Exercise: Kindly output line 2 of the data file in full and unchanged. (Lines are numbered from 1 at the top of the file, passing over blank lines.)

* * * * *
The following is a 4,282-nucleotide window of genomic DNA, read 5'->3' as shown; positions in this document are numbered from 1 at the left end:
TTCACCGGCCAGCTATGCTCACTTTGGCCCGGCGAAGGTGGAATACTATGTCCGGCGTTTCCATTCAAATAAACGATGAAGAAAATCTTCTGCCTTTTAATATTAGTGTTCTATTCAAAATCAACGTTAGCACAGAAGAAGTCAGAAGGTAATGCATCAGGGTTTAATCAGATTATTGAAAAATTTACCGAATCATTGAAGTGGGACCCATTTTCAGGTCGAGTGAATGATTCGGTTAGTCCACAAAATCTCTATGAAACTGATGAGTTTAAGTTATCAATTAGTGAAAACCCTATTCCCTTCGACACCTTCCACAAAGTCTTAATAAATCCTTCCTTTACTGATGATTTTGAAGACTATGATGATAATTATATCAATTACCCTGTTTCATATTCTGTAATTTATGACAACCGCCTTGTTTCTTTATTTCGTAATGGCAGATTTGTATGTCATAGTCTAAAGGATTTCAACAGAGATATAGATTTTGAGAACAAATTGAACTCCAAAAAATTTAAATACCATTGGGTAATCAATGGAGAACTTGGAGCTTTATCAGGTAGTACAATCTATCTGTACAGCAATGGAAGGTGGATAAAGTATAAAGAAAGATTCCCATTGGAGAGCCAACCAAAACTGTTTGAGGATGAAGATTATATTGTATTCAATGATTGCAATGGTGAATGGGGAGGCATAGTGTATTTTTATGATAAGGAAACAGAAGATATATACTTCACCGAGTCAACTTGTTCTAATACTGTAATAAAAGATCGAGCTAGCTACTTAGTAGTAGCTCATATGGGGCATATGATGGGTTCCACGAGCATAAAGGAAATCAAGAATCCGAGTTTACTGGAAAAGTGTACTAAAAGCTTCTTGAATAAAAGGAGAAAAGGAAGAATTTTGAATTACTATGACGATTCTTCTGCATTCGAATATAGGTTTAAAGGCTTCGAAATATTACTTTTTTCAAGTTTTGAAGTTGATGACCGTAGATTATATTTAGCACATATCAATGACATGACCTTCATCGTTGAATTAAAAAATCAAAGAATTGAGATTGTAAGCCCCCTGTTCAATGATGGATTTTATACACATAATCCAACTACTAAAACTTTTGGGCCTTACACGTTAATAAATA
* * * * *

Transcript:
TTCACCGGCCAGCTATGCTCACTTTGGCCCGGCGAAGGTGGAATACTATGTCCGGCGTTTCCATTCAAATAAACGATGAAGAAAATCTTCTGCCTTTTAATATTAGTGTTCTATTCAAAATCAACGTTAGCACAGAAGAAGTCAGAAGGTAATGCATCAGGGTTTAATCAGATTATTGAAAAATTTACCGAATCATTGAAGTGGGACCCATTTTCAGGTCGAGTGAATGATTCGGTTAGTCCACAAAATCTCTATGAAACTGATGAGTTTAAGTTATCAATTAGTGAAAACCCTATTCCCTTCGACACCTTCCACAAAGTCTTAATAAATCCTTCCTTTACTGATGATTTTGAAGACTATGATGATAATTATATCAATTACCCTGTTTCATATTCTGTAATTTATGACAACCGCCTTGTTTCTTTATTTCGTAATGGCAGATTTGTATGTCATAGTCTAAAGGATTTCAACAGAGATATAGATTTTGAGAACAAATTGAACTCCAAAAAATTTAAATACCATTGGGTAATCAATGGAGAACTTGGAGCTTTATCAGGTAGTACAATCTATCTGTACAGCAATGGAAGGTGGATAAAGTATAAAGAAAGATTCCCATTGGAGAGCCAACCAAAACTGTTTGAGGATGAAGATTATATTGTATTCAATGATTGCAATGGTGAATGGGGAGGCATAGTGTATTTTTATGATAAGGAAACAGAAGATATATACTTCACCGAGTCAACTTGTTCTAATACTGTAATAAAAGATCGAGCTAGCTACTTAGTAGTAGCTCATATGGGGCATATGATGGGTTCCACGAGCATAAAGGAAATCAAGAATCCGAGTTTACTGGAAAAGTGTACTAAAAGCTTCTTGAATAAAAGGAGAAAAGGAAGAATTTTGAATTACTATGACGATTCTTCTGCATTCGAATATAGGTTTAAAGGCTTCGAAATATTACTTTTTTCAAGTTTTGAAGTTGATGACCGTAGATTATATTTAGCACATATCAATGACATGACCTTCATCGTTGAATTAAAAAATCAAAGAATTGAGATTGTAAGCCCCCTGTTCAATGATGGATTTTATACACATAATCCAACTACTAAAACTTTTGGGCCTTACACGTTAATAAATA